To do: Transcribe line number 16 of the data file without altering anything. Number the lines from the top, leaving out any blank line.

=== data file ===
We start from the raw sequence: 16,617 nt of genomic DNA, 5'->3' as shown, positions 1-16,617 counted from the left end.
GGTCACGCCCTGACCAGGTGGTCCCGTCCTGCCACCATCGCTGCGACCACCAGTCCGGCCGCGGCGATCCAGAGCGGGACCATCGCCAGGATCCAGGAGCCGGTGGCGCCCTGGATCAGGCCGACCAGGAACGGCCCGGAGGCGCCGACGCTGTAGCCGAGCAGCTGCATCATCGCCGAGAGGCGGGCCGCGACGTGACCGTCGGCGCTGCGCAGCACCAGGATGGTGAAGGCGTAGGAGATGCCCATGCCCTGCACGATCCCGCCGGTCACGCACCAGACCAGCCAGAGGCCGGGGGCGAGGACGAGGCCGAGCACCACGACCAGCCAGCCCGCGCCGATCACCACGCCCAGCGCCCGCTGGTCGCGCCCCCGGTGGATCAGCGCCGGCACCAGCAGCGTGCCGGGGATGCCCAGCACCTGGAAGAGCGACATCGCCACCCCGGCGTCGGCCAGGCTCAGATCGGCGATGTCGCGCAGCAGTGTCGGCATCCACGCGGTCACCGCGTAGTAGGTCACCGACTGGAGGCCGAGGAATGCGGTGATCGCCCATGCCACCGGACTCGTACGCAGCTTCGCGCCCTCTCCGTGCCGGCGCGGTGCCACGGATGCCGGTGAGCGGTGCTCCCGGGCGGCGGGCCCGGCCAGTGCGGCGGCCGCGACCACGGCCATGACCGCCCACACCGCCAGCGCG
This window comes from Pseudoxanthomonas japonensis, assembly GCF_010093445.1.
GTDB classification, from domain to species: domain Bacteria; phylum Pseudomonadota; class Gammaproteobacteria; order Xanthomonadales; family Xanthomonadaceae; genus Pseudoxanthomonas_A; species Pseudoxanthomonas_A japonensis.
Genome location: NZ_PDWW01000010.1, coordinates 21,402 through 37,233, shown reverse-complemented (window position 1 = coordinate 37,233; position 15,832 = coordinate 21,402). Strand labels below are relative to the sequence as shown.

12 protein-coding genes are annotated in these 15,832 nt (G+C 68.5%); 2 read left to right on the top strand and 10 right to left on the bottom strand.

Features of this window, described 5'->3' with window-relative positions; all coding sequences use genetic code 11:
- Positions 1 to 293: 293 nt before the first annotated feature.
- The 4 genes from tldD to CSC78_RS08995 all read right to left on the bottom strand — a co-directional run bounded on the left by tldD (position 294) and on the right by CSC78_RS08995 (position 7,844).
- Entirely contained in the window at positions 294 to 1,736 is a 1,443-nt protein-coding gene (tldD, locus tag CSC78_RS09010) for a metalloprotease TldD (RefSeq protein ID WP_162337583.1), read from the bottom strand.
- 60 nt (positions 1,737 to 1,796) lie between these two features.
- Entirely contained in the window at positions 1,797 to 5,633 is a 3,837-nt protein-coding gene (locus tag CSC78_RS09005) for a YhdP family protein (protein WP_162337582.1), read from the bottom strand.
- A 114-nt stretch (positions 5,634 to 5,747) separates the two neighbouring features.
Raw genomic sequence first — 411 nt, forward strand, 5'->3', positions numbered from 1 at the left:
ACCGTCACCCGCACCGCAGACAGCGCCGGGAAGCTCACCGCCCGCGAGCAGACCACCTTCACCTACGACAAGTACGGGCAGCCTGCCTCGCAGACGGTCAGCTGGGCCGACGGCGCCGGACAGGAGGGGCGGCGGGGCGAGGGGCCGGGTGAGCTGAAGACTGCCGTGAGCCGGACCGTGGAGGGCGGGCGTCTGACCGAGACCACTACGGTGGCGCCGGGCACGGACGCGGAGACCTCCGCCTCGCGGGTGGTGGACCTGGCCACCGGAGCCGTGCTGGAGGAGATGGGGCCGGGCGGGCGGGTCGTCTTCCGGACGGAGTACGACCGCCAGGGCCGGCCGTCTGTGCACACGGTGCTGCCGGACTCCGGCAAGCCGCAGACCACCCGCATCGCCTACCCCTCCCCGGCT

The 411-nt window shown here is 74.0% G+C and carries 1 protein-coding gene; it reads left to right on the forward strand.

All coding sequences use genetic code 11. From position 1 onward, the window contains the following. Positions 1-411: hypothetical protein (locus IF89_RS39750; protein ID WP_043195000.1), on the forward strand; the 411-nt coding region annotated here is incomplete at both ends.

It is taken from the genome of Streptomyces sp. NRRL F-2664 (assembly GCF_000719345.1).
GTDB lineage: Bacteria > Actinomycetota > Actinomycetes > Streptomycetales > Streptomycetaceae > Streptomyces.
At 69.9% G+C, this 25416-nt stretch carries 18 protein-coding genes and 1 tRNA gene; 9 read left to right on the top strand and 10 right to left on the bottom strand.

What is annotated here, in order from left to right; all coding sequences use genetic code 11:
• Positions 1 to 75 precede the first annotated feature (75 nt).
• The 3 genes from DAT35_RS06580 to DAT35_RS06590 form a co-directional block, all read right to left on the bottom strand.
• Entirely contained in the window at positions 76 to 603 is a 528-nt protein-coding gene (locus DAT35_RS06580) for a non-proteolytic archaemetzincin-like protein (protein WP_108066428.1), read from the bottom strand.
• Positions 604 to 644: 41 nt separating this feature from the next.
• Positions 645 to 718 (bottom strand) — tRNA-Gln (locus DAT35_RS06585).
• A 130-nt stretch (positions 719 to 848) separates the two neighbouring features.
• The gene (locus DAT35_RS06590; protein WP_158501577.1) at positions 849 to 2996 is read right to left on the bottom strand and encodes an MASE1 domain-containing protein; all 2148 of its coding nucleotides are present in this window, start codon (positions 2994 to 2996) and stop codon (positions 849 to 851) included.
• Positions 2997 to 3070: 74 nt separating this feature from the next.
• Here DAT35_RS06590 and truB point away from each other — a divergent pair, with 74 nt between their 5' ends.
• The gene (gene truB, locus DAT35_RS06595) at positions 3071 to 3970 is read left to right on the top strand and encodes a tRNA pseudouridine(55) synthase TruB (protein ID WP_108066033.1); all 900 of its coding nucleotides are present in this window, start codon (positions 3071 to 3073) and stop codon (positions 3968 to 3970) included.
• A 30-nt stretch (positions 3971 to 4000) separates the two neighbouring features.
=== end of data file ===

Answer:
The 411-nt window shown here is 74.0% G+C and carries 1 protein-coding gene; it reads left to right on the forward strand.